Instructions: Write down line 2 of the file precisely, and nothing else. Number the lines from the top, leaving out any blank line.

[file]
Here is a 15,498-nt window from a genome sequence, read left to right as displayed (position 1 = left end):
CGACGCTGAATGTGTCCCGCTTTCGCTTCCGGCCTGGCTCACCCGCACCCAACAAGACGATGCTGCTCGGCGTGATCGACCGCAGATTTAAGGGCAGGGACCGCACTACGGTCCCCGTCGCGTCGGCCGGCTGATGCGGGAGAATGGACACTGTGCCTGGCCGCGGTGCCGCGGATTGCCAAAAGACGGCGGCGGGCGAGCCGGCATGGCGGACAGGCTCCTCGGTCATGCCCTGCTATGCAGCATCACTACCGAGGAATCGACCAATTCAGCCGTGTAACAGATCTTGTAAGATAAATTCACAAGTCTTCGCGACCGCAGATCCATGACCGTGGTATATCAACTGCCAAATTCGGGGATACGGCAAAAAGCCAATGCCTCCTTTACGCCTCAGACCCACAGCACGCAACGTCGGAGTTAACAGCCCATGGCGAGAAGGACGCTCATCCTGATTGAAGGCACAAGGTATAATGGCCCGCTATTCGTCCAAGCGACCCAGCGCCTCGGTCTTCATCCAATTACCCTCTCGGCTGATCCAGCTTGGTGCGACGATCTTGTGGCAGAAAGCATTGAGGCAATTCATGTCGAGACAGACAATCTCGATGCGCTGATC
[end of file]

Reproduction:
CGACGCTGAATGTGTCCCGCTTTCGCTTCCGGCCTGGCTCACCCGCACCCAACAAGACGATGCTGCTCGGCGTGATCGACCGCAGATTTAAGGGCAGGGACCGCACTACGGTCCCCGTCGCGTCGGCCGGCTGATGCGGGAGAATGGACACTGTGCCTGGCCGCGGTGCCGCGGATTGCCAAAAGACGGCGGCGGGCGAGCCGGCATGGCGGACAGGCTCCTCGGTCATGCCCTGCTATGCAGCATCACTACCGAGGAATCGACCAATTCAGCCGTGTAACAGATCTTGTAAGATAAATTCACAAGTCTTCGCGACCGCAGATCCATGACCGTGGTATATCAACTGCCAAATTCGGGGATACGGCAAAAAGCCAATGCCTCCTTTACGCCTCAGACCCACAGCACGCAACGTCGGAGTTAACAGCCCATGGCGAGAAGGACGCTCATCCTGATTGAAGGCACAAGGTATAATGGCCCGCTATTCGTCCAAGCGACCCAGCGCCTCGGTCTTCATCCAATTACCCTCTCGGCTGATCCAGCTTGGTGCGACGATCTTGTGGCAGAAAGCATTGAGGCAATTCATGTCGAGACAGACAATCTCGATGCGCTGATC